Growth, Marketing, SEO, StitchDX, Technical SEO

What is Technical SEO? The Essential Basics for SMBs

This post was originally published on the StitchDX blog.


My last few blog posts covered a topic near and dear to my content marketer’s heart: on-page SEO and SEO meta attributes. Now I’d like to introduce you to the technical SEO basics. Get ready for an introduction to the “under the hood” stuff that significantly affects the performance of your website — and by extension, its search rankings.

Technical SEO: A whole other language

With the right tools at hand (WordPress plus the Yoast plug-in is my choice and recommendation), a writer in partnership with an SEO strategist — or a writer well-grounded in SEO principles — can generate content that’s well optimized on-page for search.

On the other hand, technical SEO is by and large the domain of your website developer or dev team. They should be fluent in fine-tuning your site’s code for optimal technical performance. Unless you’re an HTML ninja, they should be the only people touching most of this work. Talk to them (or us) if you have any questions or concerns with your website’s technical SEO.

Technical SEO basics: The essential website attributes you should be optimizing

As you’ll read, each of these basics does its part to help your website put its best foot forward for search engines.

Technical SEO basic #1: Searchability.

Call me Captain Obvious, but Google, Bing, et. al. need to be able to search your website if you expect them to rank it. Take these actions to help search engines do their work to your benefit.

Be thoughtful about your website’s structure.

The easier it is for you (or other human beings) to understand the structure of your website, the easier it will also be for search engines. Aspects of an optimized site structure include:

  • A clear hierarchy of pages, with well-defined content categories and relevant supporting sub-pages. (On our website you’ll find main category pages — Digital Marketing and Digital Workplace, each supported by subpages covering more specific topics.) If you find you’re creating an unwieldy amount of content for a particular category, audit that content to see if any of it is worthy of a new, relevant category.
  • Internal/external linking and URLs that are named to reflect and follow that hierarchy, to streamline the robots’ journey through your site.
  • No dead links. They’re as frustrating as hitting a dead end when you’re driving. On unfamiliar roads. And you’re running late.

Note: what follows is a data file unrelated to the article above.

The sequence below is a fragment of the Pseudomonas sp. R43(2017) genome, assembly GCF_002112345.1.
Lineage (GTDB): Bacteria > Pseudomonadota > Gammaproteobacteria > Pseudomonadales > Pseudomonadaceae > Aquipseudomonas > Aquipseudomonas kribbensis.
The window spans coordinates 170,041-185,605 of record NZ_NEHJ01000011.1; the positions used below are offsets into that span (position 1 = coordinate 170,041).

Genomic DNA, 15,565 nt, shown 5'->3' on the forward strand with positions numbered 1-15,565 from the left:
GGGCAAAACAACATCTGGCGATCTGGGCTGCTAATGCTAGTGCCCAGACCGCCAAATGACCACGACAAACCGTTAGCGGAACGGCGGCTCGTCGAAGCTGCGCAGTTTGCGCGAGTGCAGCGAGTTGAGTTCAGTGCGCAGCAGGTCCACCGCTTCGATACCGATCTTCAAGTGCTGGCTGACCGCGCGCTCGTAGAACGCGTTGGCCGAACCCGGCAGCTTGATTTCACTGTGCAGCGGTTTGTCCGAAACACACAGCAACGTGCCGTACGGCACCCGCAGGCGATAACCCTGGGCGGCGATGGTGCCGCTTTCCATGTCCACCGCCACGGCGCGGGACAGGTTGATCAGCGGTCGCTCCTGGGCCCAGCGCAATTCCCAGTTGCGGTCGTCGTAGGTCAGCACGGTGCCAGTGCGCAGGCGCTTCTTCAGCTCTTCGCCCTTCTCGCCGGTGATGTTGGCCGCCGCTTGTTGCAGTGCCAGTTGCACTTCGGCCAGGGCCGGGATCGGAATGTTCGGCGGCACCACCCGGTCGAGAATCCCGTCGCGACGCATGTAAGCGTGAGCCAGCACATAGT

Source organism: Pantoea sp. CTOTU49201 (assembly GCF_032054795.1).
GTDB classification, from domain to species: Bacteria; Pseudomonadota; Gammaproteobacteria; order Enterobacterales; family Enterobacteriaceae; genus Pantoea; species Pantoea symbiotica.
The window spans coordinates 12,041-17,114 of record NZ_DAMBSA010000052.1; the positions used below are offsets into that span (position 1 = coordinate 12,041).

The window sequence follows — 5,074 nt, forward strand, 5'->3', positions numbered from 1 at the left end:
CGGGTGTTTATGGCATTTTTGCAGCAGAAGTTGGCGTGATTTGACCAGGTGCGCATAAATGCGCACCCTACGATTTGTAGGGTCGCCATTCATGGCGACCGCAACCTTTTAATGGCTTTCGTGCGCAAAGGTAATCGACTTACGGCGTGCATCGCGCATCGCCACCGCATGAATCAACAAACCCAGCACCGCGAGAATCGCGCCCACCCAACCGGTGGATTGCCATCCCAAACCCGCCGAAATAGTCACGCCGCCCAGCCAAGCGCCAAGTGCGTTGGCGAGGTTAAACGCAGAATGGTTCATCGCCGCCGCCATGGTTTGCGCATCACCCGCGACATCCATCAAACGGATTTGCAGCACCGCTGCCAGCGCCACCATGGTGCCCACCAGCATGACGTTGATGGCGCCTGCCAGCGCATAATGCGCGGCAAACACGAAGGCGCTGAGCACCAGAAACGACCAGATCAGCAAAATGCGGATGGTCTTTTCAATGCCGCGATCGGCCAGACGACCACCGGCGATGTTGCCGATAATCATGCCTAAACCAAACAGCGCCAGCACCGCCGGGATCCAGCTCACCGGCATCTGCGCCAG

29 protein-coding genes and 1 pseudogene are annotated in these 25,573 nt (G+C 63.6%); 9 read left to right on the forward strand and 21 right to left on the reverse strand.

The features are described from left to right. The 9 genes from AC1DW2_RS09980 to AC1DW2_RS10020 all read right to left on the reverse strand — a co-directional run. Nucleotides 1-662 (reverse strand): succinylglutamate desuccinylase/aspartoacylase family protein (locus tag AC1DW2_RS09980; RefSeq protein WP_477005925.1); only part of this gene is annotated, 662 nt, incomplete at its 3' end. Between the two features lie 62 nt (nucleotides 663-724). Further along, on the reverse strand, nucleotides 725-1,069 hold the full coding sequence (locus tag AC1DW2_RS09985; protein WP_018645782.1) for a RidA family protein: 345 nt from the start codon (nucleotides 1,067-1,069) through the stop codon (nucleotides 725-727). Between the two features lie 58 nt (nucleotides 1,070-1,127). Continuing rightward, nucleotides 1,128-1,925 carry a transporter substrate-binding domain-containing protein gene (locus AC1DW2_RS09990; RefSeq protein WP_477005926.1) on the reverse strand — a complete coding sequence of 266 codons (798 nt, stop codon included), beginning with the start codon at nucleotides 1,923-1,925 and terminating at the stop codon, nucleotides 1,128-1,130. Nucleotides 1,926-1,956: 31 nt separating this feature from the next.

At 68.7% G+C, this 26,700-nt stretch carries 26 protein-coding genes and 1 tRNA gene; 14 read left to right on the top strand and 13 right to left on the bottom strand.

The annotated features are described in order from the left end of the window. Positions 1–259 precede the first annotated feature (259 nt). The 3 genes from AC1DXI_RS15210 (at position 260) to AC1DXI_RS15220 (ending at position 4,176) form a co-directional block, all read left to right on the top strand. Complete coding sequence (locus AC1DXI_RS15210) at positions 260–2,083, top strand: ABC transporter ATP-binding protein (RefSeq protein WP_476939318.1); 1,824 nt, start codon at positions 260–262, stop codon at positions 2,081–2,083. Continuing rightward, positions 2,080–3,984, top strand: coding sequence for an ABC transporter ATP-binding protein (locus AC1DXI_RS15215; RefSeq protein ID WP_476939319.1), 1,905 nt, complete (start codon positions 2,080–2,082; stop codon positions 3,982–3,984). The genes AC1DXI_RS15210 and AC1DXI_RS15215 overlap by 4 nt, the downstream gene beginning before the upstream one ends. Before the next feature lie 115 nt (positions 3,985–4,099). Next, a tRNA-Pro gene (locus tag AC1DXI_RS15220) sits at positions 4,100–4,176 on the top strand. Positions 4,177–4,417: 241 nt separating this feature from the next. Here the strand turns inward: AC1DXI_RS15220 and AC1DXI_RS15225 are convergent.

• Balanced content across topics. This pertains to your basic website structure, but especially to your blog. (On the StitchDX blog, we strive to maintain a 50/50 balance of posts covering Digital Marketing and Digital Workplace topics.)
  • Current content, with no outdated pages or duplicate content. Conduct regular content audits to see where updates, deletions, and redirects are called for.

Welcome the robots (but steer them where you want them to go).

Search engine robots (or “spiders” or “crawlers”) enter your website intending to scan and rank every page. However, your developers CAN code your pages to make the robots do as much as possible to get the search results you want:

With the robots.txt file, you can tell search engines which pages you do and don’t want them to crawl. Why would you want to steer robots away from any of your pages?

  • If your site is quite large (e-commerce sites, for instance) search engines will allocate a “crawl budget”: A limited amountof time it will spend with you. You and your developers can strategize the use of robots.txt to steer robots to your hottest, most competitive products and away from, say, your “Contact Us” page.
  • You and your dev team may also be trying to fine-tune (or overhaul) some key pages on your site. The robots.txt file can keep crawlers off those pages till they’re ready for prime time.

Then there’s the robots meta tag, which more precisely circumscribes the actions that crawlers can take at the page level.For instance:

  • You can allow robots to crawl a page, but not list it on SERPs (Search Engine Results Pages). This is the “noindex” command, and it’s a snap to set up on the Yoast WordPress plugin.
  • You can also instruct (“nofollow”) the robots to ignore all the links on particular pages, or just specific links. Again, Yoast makes it easy at the page level.


This isn’t amateur hour — robots.txt and the robots meta tag are strictly the domain of back-end web development experts. Attempting to DIY this work can result in catastrophic results for your website.

If you see opportunity in these coding options, partner with your development team (Don’t have one?Let’s talk.) to weigh the potential benefits and create a holistic strategy.


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